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  • #967662
    David458
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    Hello friendly forum people,

    It seems to me that the following clause is nonsense and invalid, but I am being advised to include it in my terms and conditions. A quick google search indicates that many companies include this clause.

    “The Client agrees that the Contractor may review these terms and conditions at any time. If, following any such review, there is to be any change to these terms and conditions, then that change will take effect from the date on which the Contractor notifies the Client of such change.”

    Regards,

    David

    #1028018
    Tracey Anne
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    Personally, I would never impose new terms and conditions on a client mid-project. I always include my standard T & Cs in my quotes, along with a statement that the quote/brief (inc. those terms) is valid for x no. of days.

    If dealing with a regular/repeat client I would advise them in advance of accepting further work that I was in the process of reviewing my terms.

    #1028019
    Jake@EmroyPrint
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    I think clauses like that are just to cover your ass, should the need ever arise.

    I don’t think it implies that you will be changing your term and conditions on a frequent basis.

    #1028020
    James Millar
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    A contract is simply an enforceable agreement between the parties to fulfill certain obligations that are specified in the contract. It seems pretty pointless to have a condition allowing complete flexibility to any party. It’s akin to saying…”we agree that at any time we can disagree and neither party will be in breach”. Therefore it’s not really an agreement / firm commitment.

    If your lawyer has advised you to do it then it may be just be an ambit type condition that has little or no actual enforceability under law. If that’s the case it may just be an attempt to prevent / discourage the other party from commencing any action or seeking legal advice.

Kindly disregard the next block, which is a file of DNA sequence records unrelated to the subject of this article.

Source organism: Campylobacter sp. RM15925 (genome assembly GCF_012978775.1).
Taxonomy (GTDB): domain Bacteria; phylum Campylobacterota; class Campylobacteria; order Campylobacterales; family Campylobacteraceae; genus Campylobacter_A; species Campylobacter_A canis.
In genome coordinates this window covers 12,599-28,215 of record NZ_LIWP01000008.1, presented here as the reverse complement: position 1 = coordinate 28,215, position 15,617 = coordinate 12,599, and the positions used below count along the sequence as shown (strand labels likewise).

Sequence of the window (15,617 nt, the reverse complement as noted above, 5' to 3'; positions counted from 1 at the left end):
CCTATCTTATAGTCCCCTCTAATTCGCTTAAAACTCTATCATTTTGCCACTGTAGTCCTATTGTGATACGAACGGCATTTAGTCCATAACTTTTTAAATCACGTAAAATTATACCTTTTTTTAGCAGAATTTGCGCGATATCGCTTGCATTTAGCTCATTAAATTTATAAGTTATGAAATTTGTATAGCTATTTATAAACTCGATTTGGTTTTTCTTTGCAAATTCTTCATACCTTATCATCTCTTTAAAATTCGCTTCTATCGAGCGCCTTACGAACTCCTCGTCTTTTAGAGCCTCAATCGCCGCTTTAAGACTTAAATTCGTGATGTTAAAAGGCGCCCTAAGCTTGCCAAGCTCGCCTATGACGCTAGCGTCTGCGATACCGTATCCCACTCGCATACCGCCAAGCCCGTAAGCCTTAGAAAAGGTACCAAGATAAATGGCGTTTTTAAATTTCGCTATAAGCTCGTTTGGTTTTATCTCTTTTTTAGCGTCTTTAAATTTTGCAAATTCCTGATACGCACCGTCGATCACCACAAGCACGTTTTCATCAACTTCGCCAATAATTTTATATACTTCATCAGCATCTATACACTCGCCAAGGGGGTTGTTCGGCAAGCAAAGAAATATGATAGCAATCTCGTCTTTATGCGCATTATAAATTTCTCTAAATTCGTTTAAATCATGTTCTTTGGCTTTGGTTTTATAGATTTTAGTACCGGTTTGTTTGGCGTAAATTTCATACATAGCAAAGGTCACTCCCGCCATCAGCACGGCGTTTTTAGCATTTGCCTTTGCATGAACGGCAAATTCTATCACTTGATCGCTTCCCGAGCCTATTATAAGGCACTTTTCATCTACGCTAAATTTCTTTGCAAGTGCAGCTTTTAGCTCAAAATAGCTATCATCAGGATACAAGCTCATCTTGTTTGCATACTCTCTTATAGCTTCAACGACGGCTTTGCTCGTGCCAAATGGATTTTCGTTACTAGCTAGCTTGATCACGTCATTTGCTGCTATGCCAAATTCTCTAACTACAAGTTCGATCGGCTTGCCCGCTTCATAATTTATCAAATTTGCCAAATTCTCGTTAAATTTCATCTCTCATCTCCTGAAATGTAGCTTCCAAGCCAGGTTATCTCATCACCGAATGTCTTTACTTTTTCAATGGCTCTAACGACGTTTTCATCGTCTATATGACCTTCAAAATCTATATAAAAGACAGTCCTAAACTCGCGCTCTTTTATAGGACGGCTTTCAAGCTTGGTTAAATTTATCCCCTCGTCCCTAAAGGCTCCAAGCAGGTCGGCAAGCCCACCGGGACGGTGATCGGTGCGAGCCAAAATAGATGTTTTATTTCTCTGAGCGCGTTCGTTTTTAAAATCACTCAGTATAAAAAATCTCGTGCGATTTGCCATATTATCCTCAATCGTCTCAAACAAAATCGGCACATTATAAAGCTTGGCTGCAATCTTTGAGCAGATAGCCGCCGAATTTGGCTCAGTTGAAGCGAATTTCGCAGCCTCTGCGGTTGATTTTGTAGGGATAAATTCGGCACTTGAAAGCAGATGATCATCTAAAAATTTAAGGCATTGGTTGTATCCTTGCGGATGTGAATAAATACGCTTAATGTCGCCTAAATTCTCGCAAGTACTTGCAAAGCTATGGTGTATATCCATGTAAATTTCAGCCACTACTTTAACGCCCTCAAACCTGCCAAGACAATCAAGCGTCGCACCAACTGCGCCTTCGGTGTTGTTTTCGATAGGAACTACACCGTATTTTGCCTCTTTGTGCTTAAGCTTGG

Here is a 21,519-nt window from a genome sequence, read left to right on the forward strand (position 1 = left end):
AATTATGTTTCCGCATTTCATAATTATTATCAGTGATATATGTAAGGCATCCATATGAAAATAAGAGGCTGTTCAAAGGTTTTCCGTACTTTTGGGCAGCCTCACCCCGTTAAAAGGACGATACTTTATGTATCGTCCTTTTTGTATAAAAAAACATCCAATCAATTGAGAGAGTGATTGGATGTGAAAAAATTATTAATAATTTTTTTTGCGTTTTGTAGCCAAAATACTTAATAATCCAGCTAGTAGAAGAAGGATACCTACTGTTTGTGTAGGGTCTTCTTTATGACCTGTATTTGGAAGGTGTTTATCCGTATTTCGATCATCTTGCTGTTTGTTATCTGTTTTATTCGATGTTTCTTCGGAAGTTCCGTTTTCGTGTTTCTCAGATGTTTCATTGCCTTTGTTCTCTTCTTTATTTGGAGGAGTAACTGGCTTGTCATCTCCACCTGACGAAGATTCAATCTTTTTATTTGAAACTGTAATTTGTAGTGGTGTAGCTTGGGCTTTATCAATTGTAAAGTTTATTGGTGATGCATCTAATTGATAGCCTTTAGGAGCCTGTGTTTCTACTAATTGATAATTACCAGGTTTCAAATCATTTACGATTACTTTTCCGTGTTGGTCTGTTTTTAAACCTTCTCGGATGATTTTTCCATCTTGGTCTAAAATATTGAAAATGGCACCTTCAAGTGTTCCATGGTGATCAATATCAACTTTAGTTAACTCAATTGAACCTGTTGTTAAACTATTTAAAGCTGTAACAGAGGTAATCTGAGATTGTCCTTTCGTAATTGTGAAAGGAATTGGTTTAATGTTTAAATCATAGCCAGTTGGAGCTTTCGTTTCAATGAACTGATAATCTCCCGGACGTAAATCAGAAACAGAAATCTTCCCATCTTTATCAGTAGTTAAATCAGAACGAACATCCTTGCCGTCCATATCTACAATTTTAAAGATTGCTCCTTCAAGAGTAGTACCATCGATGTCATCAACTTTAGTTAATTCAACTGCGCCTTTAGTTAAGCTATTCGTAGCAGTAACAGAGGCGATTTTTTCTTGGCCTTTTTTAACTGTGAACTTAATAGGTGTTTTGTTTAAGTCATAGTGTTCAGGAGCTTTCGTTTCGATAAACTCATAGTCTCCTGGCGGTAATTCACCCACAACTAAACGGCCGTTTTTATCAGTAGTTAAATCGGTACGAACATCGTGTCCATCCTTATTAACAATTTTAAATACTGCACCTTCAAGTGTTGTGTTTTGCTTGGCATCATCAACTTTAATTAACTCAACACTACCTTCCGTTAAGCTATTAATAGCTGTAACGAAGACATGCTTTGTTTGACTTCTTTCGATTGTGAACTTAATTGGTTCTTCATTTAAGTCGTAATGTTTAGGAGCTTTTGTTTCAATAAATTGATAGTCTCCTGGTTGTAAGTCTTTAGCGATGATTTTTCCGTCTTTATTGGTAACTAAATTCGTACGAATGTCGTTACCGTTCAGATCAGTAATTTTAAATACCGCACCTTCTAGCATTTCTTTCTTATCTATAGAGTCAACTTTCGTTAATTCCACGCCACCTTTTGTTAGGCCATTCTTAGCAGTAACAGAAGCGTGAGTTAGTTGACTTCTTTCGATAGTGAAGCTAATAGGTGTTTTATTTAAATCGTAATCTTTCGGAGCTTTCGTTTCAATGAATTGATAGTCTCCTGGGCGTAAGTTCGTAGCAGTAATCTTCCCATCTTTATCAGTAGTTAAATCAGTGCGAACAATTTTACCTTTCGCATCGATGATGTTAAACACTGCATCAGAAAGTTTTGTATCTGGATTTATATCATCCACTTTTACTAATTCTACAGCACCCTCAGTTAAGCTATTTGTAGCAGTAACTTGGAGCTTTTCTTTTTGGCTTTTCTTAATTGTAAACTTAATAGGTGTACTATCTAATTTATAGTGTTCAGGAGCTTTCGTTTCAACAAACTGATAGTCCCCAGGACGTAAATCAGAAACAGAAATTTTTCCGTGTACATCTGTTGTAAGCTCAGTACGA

We regularly see conditions in contracts and agreements that are invalid and unenforceable under law – seems to be standard practice. There is no way I would sign a contract of any significance that contained such a condition.

    Helping build better businesses and better lives with expert financial and taxation advice. [email protected] www.360partners.com.au 03 9005 4900
    #1028021
    Avatar Consulting
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    Contracts are all just words, yet a single word can have different meanings depending on the context.

    Generally, if a professional and licensed contract lawyer says you should put it in your contracts, and you arent a lawyer why would you disagree with your own lawyer?

    If the lawyer is on the other side and telling you it is a standard clause, then;

    1. as a business owner it is responsibility to seek your own legal advice before signing any contract
    2. Negotiate your own terms and clauses where possible
    3. Get them to add specific information to the clause they recommend to make it more accountable

    In any case legal contracts are only useful if you intend on fighting for your rights after they breach it. If you arent prepared to take them to court and pay lawyers to defend your rights- what does it matter what they include in the contract on your behalf, you are accepting that you will do nothing if they break it.

    I would make them include a period of review times with that clause, for example; This contract can only be reviewed in the first week of every month and any changes have to be advised to the client no later than the 12th of every month by the end of business 5pm.

    As a business owner you are responsible to read and understand every contract term you sign and have less flexibility than a member of the public.

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